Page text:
- Peter Doig paints representational pictures as though they were abstractions. His spellbinding works combine planar forms and a palette that is as bold as it is subtle with vivid painterly gestures. His distinctive visual idiom interweaves personal recollections and found imagery with references to art history and pop culture in compositions that unfold into complex narratives. With the new paintings on view at the Secession, Doig continues to explore recurring motifs that have appeared throughout his recent work, drawing from the physical and cultural landscape that surrounds him in Trinidad, where these works were made.
Doig returns to his 2017 homage to the American modernist painter, Marsden Hartley – a depiction of Robert Mitchum on a beach in Trinidad – but now Mitchum is nearly unrecognizable, an abstraction that allows Doig to experiment in paint handling and image-making. Organized as horizontal striations, the manifold color fields not only evoke a range of ambiances between day and night, they also draw attention to the means of painting. Doig is less interested in rendering identifiable, real scenes than in the interplay of representational and compositional elements that, weaving between reality and imagination, meld different planes of perception and recollection.
Doig was born in Edinburgh in 1959 and grew up in Trinidad and Canada before moving to London in 1979 to study painting. He currently lives and works in New York and Trinidad.
One of the most distinctive recurring subjects in Doig’s oeuvre is the prowling lion. In Rastafarianism, the biblical lion of Judah is a symbol of defiance and belief in the certainty of salvation. Images of which appear in great frequency in Trinidad and the Caribbean at large, where the lion (of Judah) has transcended into the realm of pop imagery. In Doig’s paintings, the lion can be seen promenading before yellow walls that not only allude to works by Giorgio de Chirico and Vincent van Gogh’s The Yellow House, but also represent the notorious yellow-walled prison on Port of Spain’s Frederick Street.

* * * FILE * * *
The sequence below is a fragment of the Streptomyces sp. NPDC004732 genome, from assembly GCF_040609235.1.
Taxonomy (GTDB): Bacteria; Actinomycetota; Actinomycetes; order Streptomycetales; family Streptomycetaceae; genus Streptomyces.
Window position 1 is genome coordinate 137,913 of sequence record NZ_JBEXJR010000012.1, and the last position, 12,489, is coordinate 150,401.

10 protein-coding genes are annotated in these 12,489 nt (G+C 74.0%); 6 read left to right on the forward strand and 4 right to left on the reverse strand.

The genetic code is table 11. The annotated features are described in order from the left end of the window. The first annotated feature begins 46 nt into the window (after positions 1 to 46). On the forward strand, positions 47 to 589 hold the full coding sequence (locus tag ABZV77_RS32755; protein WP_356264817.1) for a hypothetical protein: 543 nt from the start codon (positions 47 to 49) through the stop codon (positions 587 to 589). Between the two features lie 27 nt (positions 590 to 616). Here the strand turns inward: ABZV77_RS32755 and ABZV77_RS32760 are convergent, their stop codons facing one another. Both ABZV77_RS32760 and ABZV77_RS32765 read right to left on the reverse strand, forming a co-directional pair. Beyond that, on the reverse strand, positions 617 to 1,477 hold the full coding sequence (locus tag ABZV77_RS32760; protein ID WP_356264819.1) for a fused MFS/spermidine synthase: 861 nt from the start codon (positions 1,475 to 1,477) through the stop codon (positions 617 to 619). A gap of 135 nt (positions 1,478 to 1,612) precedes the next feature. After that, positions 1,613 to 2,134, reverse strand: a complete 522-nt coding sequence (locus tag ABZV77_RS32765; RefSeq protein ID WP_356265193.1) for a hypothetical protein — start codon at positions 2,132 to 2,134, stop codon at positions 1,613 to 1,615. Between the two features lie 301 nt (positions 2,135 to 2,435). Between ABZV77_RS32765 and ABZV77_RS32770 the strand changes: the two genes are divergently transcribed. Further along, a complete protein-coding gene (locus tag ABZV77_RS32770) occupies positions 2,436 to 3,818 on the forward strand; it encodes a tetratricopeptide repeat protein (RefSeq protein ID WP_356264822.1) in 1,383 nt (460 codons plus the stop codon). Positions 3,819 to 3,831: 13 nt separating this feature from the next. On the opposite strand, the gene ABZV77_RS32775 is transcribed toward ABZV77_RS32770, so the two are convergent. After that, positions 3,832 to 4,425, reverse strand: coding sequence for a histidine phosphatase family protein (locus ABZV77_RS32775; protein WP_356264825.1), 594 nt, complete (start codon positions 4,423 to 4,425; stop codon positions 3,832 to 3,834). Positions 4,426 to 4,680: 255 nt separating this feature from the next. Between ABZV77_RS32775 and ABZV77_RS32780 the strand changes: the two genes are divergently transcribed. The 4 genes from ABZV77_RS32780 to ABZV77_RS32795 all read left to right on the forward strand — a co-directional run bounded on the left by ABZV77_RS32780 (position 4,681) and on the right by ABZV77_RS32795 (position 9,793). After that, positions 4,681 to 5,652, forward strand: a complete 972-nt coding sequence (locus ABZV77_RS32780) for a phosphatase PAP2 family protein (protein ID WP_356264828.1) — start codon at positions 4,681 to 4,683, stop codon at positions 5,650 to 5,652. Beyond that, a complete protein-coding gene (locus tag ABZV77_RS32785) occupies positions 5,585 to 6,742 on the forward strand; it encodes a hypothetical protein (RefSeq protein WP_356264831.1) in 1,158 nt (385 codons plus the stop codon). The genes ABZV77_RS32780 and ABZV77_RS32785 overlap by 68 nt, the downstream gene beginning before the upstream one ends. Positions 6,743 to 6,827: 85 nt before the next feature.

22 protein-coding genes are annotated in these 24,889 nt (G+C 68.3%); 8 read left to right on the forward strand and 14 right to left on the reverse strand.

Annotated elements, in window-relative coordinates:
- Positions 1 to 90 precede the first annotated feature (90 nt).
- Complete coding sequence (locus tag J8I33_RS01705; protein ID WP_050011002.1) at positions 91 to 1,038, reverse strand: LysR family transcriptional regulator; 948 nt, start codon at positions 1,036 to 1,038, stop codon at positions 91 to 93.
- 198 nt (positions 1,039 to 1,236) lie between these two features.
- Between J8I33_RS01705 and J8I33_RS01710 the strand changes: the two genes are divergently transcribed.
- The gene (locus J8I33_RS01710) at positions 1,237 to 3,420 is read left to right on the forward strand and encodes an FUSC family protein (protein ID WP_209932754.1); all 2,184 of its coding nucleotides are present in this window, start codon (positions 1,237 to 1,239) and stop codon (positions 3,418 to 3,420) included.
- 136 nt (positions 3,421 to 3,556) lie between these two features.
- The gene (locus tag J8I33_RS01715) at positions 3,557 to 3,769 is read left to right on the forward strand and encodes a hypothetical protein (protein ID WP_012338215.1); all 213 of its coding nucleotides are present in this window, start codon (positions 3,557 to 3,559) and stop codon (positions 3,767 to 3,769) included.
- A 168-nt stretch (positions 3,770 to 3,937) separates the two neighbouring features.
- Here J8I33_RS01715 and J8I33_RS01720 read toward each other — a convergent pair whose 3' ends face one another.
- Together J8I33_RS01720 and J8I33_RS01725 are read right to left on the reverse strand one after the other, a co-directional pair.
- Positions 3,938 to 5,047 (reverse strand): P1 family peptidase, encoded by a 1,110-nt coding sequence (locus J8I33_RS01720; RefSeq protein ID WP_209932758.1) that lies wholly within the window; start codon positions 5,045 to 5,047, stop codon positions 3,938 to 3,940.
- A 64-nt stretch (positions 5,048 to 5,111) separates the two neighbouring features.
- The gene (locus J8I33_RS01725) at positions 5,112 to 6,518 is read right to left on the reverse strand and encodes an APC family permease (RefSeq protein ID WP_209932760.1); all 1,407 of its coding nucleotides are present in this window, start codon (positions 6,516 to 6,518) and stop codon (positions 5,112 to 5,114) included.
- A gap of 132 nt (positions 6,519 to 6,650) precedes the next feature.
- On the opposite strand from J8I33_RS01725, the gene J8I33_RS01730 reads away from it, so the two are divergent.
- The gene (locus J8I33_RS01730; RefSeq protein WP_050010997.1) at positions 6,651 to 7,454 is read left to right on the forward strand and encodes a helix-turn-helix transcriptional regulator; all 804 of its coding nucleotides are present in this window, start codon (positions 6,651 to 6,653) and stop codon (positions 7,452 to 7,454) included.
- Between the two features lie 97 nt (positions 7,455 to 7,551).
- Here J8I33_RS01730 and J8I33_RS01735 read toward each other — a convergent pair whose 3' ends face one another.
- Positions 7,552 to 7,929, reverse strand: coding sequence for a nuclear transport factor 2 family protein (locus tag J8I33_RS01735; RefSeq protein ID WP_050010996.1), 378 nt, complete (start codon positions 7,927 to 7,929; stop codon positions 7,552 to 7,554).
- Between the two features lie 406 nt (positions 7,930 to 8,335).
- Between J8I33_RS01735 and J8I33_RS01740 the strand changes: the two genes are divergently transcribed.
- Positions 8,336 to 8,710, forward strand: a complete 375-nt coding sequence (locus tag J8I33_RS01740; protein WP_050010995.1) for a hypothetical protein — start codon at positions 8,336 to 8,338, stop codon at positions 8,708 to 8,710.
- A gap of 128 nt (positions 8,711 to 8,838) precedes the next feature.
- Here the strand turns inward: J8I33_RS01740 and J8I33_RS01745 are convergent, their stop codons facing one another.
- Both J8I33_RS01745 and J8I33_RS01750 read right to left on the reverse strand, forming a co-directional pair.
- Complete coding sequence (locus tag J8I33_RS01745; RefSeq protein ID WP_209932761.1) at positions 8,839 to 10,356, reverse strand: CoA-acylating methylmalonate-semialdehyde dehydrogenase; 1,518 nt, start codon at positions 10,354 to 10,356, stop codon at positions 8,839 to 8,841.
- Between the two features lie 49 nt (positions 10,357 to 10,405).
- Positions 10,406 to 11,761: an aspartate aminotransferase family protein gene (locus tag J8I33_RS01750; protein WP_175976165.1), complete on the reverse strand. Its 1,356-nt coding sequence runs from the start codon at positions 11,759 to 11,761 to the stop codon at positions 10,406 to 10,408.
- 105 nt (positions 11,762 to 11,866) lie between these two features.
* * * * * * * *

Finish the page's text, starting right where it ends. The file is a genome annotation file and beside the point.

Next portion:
By returning to and reworking motifs from earlier compositions, Doig continually challenges himself to forge new territory in his pursuit of image-making.
In other paintings, Doig renders the cacophony of downtown Port of Spain’s streetscapes, and cameos are made by late, legendary calypsonian, The Mighty Shadow. A man paints by moonlight within walls of the prison Carrera, set on the island by the same name that has appeared in a number of Doig’s works. Elsewhere, a balcony looks out onto a clouded forest and the scenic bays and dense bush that surround Doig’s home. Beyond, vistas of the hillside town of Paramin on the north coast of Trinidad can be made out. The dark night opens onto the vast, unobstructed sea. Friends, neighbors, loved ones, and strangers make appearances in Doig’s pictures, animating landscapes and moody seascapes where his personal biography intertwines with the lives of others, lead and observed nearby.
Peter Doig is one of the most influential painters working today and this exhibition is his first solo show in Austria.
Writing via press release courtesy of the gallery.
I’m from Trinidad, born and raised. I can safely say that a lot of the imagery he uses are not representations of Trinidad’s landscape but a preconceived idea of it. If you also were to do your research you would see a lot of his “inspirations” are shallow stokes of what Trinidad and Tobago actually is. Sad to see another white man being praised for appropriating other local artists’ work and culture–worse yet, false ideas of our culture.
PS The lion isn’t that popular in Trinidad. Not as much as you or Doig are making it out to be. It’s in the minority along with other pop icons (including western ones).